Saturday, January 26, 2013

Quick Takes: Wrapping up the (abortion) week

I might as well just start calling this Late Takes!

It's been a hopeful week for pro-lifers, even as we commemorate the horrific and illegitimate man-made law that has costs 55 million American children their very lives.

1)  Wow. Just wow. The March for Life this year in Washington, D.C., marking the 40th anniversary of Roe vs. Wade, was a blow-out success. Approximately 650,000 marchers braved the freezing cold and snow on Friday, most of them young, all of them full of love and joy and determined to end the violence of abortion in our land. There would have been more attendees, but the bad weather kept many folks from traveling.

My nephew was there (as well as several friends of mine, including bloggers!), and he was simply blown away and completely energized. Wouldn't you have been? Check it out:

This went on for hours, as far as the eye could see.

Now, the thing that makes me laugh and laugh and laugh (because it really is ridiculous) is that today the major news outlets (CBS, NBC, ABC), as well as Google and Yahoo News, all carried front page banner stories of a D.C. march, with titles screaming out that "thousands" turned out. But dontcha know, it was not the March for Life! No, this front page story was about a very small march for gun control. One of those major news outlets estimated that there were about 1,000 people in attendence. Another story described the procession as stretching for… two blocks. But this little gathering was deemed major national news, and the March for Life coverage, where it existed, was buried. I had to go searching for it. Even my readers on the left can admit to the blatant media bias here, right?

Oh, and there was another "little" march that happened today and that clearly could not compete with the tiny band of gun control demonstrators. It was the West Coast Walk for Life in San Francisco, where over 50,000 marchers braved a hostile city to honor and remember so many little lives lost to abortion.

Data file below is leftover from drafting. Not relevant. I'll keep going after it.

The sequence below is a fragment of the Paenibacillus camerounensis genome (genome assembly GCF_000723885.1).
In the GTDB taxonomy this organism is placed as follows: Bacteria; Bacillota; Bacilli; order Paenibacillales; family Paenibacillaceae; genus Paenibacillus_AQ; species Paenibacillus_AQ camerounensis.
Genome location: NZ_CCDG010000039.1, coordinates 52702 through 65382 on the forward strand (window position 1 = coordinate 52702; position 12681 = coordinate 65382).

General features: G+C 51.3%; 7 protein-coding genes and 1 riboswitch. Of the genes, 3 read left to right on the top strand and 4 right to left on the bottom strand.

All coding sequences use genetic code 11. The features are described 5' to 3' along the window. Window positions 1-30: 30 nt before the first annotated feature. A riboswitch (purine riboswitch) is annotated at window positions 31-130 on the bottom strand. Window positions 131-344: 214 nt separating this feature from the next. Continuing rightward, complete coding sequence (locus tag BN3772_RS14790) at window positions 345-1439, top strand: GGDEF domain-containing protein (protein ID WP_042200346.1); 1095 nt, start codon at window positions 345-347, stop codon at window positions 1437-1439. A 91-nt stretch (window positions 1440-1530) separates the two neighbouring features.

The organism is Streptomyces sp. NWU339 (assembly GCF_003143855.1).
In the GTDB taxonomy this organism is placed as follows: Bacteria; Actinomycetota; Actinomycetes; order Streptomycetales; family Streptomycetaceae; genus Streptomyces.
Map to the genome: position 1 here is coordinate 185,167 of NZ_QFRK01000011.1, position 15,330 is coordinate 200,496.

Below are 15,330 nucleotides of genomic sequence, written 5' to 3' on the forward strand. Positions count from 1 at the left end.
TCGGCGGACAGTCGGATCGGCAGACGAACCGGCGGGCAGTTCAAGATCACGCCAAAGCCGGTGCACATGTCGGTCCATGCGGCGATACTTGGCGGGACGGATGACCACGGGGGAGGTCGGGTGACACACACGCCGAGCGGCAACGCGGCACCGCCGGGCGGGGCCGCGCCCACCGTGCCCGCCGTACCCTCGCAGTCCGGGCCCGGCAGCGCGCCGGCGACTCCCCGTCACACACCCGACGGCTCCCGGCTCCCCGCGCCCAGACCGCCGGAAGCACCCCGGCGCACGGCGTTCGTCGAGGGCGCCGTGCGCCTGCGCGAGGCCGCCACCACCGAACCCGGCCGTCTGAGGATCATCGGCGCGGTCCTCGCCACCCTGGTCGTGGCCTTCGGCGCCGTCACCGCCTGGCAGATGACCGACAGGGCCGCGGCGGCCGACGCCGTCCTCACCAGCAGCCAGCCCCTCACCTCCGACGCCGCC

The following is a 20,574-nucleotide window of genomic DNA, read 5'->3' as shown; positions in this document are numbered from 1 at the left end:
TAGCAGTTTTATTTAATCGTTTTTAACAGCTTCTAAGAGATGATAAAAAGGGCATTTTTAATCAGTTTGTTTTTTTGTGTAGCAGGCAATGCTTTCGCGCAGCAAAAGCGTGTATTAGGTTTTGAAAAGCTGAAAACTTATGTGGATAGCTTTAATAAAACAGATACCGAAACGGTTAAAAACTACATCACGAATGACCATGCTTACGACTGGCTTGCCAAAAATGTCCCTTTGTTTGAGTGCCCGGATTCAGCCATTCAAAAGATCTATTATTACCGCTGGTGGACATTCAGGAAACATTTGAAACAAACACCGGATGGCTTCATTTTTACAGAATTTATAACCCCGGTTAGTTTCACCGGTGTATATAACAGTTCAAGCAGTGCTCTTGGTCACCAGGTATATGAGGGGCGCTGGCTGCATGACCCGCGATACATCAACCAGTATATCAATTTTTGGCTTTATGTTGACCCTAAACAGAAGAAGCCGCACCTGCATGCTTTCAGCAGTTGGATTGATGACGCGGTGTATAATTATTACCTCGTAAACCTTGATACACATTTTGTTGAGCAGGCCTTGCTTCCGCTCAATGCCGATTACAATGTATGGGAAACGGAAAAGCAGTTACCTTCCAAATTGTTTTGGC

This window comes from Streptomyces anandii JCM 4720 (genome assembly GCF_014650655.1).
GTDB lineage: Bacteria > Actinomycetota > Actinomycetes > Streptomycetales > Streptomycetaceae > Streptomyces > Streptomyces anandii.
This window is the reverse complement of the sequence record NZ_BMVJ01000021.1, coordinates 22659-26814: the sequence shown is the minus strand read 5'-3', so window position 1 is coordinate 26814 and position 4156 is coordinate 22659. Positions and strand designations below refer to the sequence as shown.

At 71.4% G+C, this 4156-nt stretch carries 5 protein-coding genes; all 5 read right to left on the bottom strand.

I am so proud of my dear friend Karen Williams, who once again stood with several of her sisters who've lived through the nightmare of abortion, and who are Silent No More.

2) I am sure that San Francisco boasts many cars sporting the ubiquitous "Coexist" bumper sticker (you know the one), but I like this version a lot better:

3) I have always contended that pro-abortion feminists must disdain their female bodies, and this brilliant quote speaks to that:

Many feminists insist that abortion is necessary for women to participate freely and equally in society. Anyone who disagrees, they argue, has merely adopted patriarchal standards and accepted women’s ‘place’ in society. Yet this demonstrates how deeply the roots of sexism run in our culture. Its premise is a sexist one - that women are inferior to men and in order to be equal, we have to change our biology to become like men - wombless and unpregnant at will. What other oppressed group in history has had to undergo surgery in order to be equal?   -- Marilyn Dickstien Kopp

4) Another brilliant quote came this week from one of my youngest readers, 17-year-old Chris, who is a religious seeker, not a Catholic or even a Christian:
There are two sides to the pro choice movement. The first side is convinced that fetuses aren't really humans/people. The second side is convinced that it's OK to kill humans/people. The former side is factually incorrect, and the latter side is morally incorrect.
As a lover of clarity, that just really grabbed me. And where does that leave Chris, who used to think that abortion should be allowed? He's weighed the evidence and concludes:
Might does not make right; the strong should not kill the weak; no human being should have a "boss" who decides whether they live or die. 
I can't stand abortion anymore. 
Welcome to the growing and ever-more-youthful club, Chris! I'm so grateful to have a sharp mind like yours on the side of life.

5) Two articles you cannot miss.

The first is from Jen Fulwiler, and it's one of the best articles on abortion I've ever read. I am not alone in that sentiment, if postings and comments on facebook mean anything. It's long, but it's worthy of your time:

Jen begins:

When I was younger, I was always particularly shocked when I heard about societies where it was common to abandon or kill unwanted newborns. In college I once read a particularly graphic description of a family in ancient Greece "discarding" a newborn baby girl. I was shocked to the point of breathlessness. I was also horribly confused: How could normal people be okay with this, let alone participate in it? Nobody I knew would do that! Were people that different back then?! 
Because of my deep distress at hearing of things like this, I found it really irritating when pro-lifers would refer to abortion as "killing babies." Obviously, none of us pro-choice folks were in favor of killing babies; to imply otherwise, in my mind, was an insult to the babies throughout history who actually were killed by their insane societies. We weren't in favor of killing anyone. We simply felt like women had the right to stop the growth process of a fetus if she faced an unwanted pregnancy. Sure, it was unfortunate since fetuses had potential to be babies one day, and we recognized that there was something special about that. But, alas, that was a sacrifice that had to be made in the name of not making women slaves to their bodies.